This technique is demonstrated in a Texas A&M AgriLife Research/Extension YouTube video at www.youtube.com/watch?v=1nIwZ_imn9w

 In many instances, irrigation system controllers are initially programmed and then forgotten. Adjusting automatic sprinkler systems in response to changing climatic conditions can help reduce water waste and save money for homeowners and businesses.  HPWD encourages persons to contact their local landscaping professional or landscape irrigation specialist for instructions on adjusting controller settings.

 When irrigating your lawn this spring and summer, please be aware of and comply with landscape watering ordinances your town or city may have in place.

 “With planning and implementation of proven water conservation methods, homeowners can have a beautiful landscape that conserves the surface and ground water resources of the Texas High Plains,” McCain said.

Schedule irrigation systems to run in the early morning hours to avoid evaporation and wind drift.

Schedule irrigation systems to run in the early morning hours to avoid evaporation and wind drift.

Legislative Update: HB 2125 & SB 851 testimony

By Victoria Whitehead, HPWD General Counsel

Under current statute, a judge is required to award attorney’s fees to a groundwater conservation district (GCD) when a GCD prevails in litigation.  This stands for both general litigation involving a GCD, as well as GCD enforcement actions.  There are no other provisions under Chapter 36, Texas Water Code, for any other party to recover their attorney’s fees.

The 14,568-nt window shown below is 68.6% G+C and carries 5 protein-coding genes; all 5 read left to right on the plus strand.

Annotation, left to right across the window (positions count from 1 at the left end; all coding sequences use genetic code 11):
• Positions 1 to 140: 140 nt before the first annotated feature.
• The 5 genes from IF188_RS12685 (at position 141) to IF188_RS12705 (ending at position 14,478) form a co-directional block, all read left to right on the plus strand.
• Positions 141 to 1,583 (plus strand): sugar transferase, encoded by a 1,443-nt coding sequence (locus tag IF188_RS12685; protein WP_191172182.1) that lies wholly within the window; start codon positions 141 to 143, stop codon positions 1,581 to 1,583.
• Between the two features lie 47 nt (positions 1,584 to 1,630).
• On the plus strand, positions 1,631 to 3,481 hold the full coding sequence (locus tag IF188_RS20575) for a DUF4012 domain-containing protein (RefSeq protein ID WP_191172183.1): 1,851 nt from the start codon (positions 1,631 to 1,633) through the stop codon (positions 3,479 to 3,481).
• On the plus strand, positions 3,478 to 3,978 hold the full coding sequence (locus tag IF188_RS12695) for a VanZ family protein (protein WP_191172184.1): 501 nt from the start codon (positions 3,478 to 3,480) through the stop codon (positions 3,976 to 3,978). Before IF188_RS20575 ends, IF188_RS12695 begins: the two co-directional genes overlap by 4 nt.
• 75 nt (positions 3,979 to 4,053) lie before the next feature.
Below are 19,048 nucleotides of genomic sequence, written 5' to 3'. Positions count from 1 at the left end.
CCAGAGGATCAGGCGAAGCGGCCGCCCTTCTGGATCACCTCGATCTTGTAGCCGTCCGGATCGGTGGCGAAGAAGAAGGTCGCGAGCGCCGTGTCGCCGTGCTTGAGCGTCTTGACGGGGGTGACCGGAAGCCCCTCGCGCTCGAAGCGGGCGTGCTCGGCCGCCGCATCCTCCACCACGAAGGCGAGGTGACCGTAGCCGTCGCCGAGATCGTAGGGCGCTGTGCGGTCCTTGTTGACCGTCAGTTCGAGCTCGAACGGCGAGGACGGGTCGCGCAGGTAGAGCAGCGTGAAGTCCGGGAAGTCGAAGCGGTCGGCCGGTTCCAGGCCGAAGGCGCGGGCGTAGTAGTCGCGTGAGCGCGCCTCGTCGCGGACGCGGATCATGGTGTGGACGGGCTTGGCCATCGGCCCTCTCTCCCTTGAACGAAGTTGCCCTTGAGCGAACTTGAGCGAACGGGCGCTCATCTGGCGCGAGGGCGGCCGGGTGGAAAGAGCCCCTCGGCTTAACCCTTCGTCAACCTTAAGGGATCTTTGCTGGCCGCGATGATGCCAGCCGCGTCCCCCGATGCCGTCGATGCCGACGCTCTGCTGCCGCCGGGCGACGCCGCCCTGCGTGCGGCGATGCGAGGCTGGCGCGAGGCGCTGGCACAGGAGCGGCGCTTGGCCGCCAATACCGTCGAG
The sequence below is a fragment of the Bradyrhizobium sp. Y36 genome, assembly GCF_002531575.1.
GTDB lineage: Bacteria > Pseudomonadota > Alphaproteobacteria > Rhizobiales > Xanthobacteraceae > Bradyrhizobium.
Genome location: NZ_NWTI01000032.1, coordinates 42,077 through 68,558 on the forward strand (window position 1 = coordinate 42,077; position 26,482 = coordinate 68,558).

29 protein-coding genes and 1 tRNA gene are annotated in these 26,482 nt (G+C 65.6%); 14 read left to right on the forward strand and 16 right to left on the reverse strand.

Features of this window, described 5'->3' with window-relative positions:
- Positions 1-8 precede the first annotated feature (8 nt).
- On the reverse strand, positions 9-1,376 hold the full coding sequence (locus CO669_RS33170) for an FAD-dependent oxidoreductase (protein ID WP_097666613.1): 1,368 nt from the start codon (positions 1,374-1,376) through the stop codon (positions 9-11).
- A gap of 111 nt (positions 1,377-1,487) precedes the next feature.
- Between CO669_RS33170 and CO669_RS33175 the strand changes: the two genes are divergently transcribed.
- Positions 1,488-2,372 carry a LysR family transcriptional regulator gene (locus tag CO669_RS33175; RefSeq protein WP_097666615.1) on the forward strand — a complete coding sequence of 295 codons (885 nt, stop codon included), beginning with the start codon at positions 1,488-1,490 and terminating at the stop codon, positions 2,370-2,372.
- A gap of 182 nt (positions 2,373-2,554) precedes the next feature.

This week, HPWD offered support for two bills that address this inequity:

  • House Bill 2125 by Representative Burns removes the court’s requirement to grant attorney’s fees to a GCD, and instead makes the award of attorney’s fees discretionary.  While the original legislation had a cap set at $100,000, the Committee Substitute introduced April 2nd, removes the cap.   HB 2125 does not alter the award of attorney’s fees for enforcement actions.

  • Senate Bill 851 by Senator Perry would change the current process and allow the prevailing side to seek attorney’s fees from the court.  It further states that the court may grant reasonable and necessary attorney’s fees in an amount that the court considers is equitable and just, but not to exceed $250,000.  For enforcement actions involving a GCD, SB 851 allows the prevailing side to recover attorney’s fees, but does not include a $250,000 cap.

While many GCDs in the state do not support these efforts, the HPWD Board of Directors firmly believe this legislation is a good balance for all parties, as it removes some barriers  that landowners may  encounter when they believe a GCD is not adequately protecting their groundwater. 

 HPWD provided testimony on SB 851.  The testimony given by General Counsel Victoria Whitehead can be found at 02:10:50: http://tlcsenate.granicus.com/MediaPlayer.php?view_id=45&clip_id=14092

Amarillo bank, Lubbock manufacturer receive state recognition for water conservation efforts

FirstBank Southwest of Amarillo and Samuel Jackson, Inc. of Lubbock recently received state recognition for their water conservation efforts.
 

FirstBank Southwest - Texas Rain Catcher Award